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Government House said today that the Mapp administration has made all outstanding employer and employee payments owed to the Government Employees’ Retirement System (G.E.R.S.), keeping in line with an order from the District Court that saw the government committing to come current. At the time the government said it owed G.E.R.S. $31 million. Today, Government House said the total owed to the system was $38 million, which included interest and fees.
The repayment of the outstanding contributions and withholdings is unrelated to the issue of the actuarially determined employer contribution (A.D.E.C.), which G.E.R.S. maintains the government has not paid since 1991. Looking to steer away blame from the current administration for the over $1.2 billion in owed A.D.E.C. payments, Government House said funds to make A.D.E.C. payments have not been appropriated in any government budget for over 20 years.
Further straining the issue, the Mapp administration and G.E.R.S. are disputing whether the A.D.E.C. was part of the 1984 consent judgment that required the payment of employee and employer contributions. Although the issue is currently pending before the District Court, the parties will submit legal briefs on the issue by Friday, July 13, in preparation for a court hearing scheduled for Friday, August 24, according to Government House.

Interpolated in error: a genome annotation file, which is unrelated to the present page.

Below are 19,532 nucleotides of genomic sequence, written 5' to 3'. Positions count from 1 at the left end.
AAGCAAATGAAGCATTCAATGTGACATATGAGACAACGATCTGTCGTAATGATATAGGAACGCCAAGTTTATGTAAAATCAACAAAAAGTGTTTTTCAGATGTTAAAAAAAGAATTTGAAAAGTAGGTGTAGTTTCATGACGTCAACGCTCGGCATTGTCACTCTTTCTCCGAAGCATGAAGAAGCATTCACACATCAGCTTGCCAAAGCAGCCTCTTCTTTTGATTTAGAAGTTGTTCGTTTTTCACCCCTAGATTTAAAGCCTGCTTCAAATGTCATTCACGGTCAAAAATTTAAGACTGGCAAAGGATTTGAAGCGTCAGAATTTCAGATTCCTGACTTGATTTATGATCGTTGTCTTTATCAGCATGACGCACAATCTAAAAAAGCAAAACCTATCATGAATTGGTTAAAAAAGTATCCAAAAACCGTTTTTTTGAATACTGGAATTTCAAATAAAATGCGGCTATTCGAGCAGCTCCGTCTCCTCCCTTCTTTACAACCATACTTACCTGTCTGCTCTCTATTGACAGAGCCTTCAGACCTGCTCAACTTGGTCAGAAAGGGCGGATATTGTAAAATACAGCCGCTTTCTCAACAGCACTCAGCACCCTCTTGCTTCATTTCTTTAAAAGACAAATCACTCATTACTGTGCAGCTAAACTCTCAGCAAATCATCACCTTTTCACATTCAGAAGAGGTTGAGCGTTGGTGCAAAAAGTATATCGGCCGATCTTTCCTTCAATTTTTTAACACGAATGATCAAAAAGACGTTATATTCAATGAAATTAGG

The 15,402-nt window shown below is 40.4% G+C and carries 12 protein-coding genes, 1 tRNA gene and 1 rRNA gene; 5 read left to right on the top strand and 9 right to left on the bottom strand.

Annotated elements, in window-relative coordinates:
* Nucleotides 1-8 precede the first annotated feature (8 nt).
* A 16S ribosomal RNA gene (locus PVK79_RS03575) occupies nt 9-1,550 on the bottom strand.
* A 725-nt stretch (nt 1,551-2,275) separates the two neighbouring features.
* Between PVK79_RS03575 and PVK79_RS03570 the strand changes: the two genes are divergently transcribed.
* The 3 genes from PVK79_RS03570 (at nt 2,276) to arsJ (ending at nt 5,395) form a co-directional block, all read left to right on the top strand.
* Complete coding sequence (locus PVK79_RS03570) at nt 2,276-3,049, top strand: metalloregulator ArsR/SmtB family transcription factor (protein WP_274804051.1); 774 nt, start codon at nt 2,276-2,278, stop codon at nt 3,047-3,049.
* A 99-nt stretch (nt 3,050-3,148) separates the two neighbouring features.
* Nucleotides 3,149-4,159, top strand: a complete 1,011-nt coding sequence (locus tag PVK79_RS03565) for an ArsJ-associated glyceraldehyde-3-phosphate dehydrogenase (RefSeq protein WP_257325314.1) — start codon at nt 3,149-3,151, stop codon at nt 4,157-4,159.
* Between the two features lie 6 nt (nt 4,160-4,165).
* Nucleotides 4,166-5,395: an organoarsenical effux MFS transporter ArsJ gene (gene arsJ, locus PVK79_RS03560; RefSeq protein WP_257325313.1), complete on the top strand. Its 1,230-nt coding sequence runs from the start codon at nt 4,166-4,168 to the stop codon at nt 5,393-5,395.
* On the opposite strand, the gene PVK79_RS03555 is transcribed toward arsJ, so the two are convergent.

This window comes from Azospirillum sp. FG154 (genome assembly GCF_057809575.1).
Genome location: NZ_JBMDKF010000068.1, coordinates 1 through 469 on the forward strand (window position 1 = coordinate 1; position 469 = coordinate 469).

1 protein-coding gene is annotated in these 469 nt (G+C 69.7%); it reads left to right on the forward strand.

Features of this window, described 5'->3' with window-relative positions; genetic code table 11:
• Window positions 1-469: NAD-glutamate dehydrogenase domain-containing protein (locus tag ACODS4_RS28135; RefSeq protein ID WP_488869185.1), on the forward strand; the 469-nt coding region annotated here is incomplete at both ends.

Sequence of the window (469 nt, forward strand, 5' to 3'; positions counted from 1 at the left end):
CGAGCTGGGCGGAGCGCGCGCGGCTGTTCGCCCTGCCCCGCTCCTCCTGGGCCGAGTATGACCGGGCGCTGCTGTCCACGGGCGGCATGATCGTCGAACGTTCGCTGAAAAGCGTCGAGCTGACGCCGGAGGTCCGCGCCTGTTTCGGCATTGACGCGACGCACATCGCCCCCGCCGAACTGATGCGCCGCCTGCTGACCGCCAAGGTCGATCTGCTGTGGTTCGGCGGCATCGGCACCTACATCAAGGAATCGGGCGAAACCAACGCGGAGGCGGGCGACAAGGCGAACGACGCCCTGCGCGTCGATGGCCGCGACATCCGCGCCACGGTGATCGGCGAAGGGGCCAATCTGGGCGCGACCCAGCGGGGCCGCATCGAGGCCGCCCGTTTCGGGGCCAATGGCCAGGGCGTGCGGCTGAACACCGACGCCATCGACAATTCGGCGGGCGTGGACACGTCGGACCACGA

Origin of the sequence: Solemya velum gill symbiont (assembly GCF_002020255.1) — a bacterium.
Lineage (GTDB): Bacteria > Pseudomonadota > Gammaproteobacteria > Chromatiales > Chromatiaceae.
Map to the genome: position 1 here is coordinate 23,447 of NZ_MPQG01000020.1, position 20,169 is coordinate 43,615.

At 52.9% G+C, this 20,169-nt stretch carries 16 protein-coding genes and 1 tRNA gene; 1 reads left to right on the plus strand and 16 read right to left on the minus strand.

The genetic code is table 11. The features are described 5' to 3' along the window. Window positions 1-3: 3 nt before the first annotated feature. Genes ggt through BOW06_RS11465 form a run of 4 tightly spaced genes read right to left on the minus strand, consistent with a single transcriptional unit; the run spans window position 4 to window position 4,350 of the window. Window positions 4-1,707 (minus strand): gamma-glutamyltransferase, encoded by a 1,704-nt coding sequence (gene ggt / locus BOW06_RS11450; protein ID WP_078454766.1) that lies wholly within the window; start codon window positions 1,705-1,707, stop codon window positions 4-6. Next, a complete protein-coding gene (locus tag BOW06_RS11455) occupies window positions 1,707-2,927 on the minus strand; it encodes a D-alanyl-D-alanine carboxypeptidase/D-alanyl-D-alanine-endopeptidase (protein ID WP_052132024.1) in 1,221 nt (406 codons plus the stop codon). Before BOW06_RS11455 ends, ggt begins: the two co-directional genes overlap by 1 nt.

Government House said the government’s repayment of all outstanding employer and employee contributions to G.E.R.S. follows the recent announcement by Governor Mapp that the Virgin Islands has entered into a $1.4 billion agreement with the owners of Limetree Bay Terminals to restart refining on the south shore, which will create hundreds of jobs in the territory and potentially add at least five years of life to G.E.R.S. The deal between the government and Limetree Bay says that 50 percent of the annual revenues from refining operations will go directly to G.E.R.S. According to the governor, this should turn out to be about $300 million during the first 10 years – if all goes as planned.
The entire deal still hinges on a legislative vote. The governor has called senators into special session on July 25 to consider and ratify the agreement.
Separately, as part of the FY 2019 proposed budget, the governor also submitted a bill to the Senate to increase the government’s contribution to G.E.R.S. over the next three years as well as increase the contribution of its members whose salaries are higher than $65,000 per year.
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